PhD Program in Translational Medicine, Department of Molecular Medicine, University of Pavia, Pavia, Italy.
19
Division of Pediatric Cardiology, Department of Pediatrics, University of Utah and Primary Children's Hospital, Salt Lake City, UT, USA.
20
The Labatt Family Heart Centre and Pediatrics (Cardiology), The Hospital for Sick Children and University of Toronto, Toronto, Ontario, Canada.
21
Inherited Cardiac Diseases Unit, Department of Cardiology, Hospital Universitario Puerta de Hierro, CIBERCV, Madrid, Spain.
22
University Francisco de Vitoria (UFV), Pozuelo de Alarcon, Spain.
23
Cardiac Sciences Department, Section of Pediatric Cardiology, King Abdulaziz Cardiac Center, Ministry of National Guard Health Affairs, Riyadh, Saudi Arabia.
24
Cardiovascular Genetic Program, Department of Medical Genetics, King Faisal Specialist Hospital and Research Centre, Riyadh, Saudi Arabia.
25
Department of Cardiovascular and Respiratory Medicine, Shiga University of Medical Science, Otsu, Japan.
26
Cardiology Department, Virgen de las Nieves University Hospital, Granada, Spain.
27
Nicklaus Children's Hospital Miami, Miami, FL, USA.
28
Centre for Inherited Cardiovascular Diseases, Great Ormond Street Hospital, London, UK.
29
Institute of Cardiovascular Science, University College London, London, UK.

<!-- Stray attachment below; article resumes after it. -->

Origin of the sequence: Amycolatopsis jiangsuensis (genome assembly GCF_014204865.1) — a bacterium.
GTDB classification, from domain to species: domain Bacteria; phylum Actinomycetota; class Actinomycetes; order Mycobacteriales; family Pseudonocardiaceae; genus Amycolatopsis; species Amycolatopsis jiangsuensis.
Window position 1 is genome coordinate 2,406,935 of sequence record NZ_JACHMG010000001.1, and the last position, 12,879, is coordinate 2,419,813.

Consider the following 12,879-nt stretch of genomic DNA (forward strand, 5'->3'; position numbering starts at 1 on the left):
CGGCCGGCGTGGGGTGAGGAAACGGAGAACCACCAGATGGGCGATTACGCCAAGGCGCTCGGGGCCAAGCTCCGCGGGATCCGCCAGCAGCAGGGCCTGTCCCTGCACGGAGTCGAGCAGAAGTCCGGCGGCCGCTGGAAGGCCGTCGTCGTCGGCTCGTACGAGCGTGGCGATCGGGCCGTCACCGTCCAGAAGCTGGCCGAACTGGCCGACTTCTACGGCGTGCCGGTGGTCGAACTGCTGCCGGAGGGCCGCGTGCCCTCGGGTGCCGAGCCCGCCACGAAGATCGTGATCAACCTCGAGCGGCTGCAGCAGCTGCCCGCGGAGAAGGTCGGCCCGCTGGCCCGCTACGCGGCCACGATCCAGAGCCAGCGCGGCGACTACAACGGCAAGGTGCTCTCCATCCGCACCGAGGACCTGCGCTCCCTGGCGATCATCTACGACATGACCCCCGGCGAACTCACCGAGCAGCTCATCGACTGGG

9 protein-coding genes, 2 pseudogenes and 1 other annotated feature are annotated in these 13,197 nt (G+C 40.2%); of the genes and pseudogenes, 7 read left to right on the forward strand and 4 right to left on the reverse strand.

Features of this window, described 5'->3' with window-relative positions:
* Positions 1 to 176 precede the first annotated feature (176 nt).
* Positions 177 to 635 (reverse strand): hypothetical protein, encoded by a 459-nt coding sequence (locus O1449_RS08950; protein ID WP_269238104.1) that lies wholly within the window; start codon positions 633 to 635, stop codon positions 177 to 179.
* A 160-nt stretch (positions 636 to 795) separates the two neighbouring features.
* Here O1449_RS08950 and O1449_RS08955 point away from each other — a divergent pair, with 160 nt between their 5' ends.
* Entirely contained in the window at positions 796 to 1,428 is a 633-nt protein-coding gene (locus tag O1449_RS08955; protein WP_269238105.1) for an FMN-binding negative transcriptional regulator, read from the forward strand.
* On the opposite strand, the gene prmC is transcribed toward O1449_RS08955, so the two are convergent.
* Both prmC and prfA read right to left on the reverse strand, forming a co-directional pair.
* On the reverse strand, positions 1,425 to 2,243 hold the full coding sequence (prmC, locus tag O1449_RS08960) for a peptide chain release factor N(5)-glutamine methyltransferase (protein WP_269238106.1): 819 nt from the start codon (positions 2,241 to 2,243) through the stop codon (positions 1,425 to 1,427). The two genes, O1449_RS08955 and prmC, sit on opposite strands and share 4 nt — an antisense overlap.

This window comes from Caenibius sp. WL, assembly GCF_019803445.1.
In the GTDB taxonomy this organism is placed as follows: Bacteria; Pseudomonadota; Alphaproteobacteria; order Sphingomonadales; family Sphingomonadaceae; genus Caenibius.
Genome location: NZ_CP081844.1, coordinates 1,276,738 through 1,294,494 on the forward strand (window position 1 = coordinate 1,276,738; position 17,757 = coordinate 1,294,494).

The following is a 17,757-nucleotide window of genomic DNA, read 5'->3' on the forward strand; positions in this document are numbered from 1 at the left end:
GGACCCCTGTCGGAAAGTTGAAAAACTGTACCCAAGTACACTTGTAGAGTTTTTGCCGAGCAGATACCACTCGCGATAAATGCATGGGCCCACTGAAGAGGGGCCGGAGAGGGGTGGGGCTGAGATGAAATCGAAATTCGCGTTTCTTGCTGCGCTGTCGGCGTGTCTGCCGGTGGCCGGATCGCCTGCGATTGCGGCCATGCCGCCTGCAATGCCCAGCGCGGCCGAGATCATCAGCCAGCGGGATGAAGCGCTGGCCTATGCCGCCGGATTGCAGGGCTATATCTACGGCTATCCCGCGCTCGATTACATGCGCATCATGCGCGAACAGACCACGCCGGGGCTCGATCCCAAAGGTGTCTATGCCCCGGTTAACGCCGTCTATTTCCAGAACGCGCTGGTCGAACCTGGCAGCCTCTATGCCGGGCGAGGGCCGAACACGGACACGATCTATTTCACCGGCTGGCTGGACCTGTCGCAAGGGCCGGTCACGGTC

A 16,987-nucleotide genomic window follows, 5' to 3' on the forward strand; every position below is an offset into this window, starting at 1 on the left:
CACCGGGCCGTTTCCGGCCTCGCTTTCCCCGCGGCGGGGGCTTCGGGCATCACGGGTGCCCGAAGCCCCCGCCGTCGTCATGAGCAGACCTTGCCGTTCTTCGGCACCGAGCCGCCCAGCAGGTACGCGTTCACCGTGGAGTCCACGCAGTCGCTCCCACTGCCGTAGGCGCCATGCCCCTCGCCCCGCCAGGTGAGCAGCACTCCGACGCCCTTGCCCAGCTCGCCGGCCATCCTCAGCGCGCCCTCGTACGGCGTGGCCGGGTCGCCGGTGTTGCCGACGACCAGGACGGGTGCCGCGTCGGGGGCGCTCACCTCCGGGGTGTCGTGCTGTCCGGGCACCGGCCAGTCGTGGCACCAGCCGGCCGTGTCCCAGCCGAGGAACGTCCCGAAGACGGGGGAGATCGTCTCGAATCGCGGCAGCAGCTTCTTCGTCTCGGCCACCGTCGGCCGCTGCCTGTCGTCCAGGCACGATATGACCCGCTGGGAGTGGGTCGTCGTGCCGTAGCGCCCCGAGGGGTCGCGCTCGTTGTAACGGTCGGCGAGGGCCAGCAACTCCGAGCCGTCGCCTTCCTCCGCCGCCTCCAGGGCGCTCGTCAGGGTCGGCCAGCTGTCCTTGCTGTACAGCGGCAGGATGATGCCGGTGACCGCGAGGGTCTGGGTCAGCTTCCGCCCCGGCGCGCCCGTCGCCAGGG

30
National Cerebral and Cardiovascular Center, Research Institute and Omics Research Center, Osaka, Japan.
31
Department of Pediatric Cardiology, Oslo University Hospital, Rikshospitalet, Oslo, Norway.
32
Department of Bioscience and Genetics, National Cerebral and Cardiovascular Center, Osaka, Japan.
33
Division of Cardiology, Children's Mercy Hospital, Kansas City, MO, USA.
34
Paediatric Cardiology Unit, Lausanne University Hospital (CHUV), Lausanne, Switzerland.
35
Department of Medical Genetics, Telemark Hospital Trust, Skien, Norway.
36
Department of Medical and Molecular Genetics, Indiana University School of Medicine, Indianapolis, IN, USA.
37
Department of Medicine, Indiana University School of Medicine, Indianapolis, IN, USA.
38
Invitae Corporation, San Francisco, CA, USA.
39
Division of Cardiology, Ann and Robert H. Lurie Children's Hospital of Chicago, Northwestern University Feinberg School of Medicine, Chicago, IL, USA.
40
Department of Genomic Medicine, University of California San Francisco (UCSF), San Francisco, CA, USA.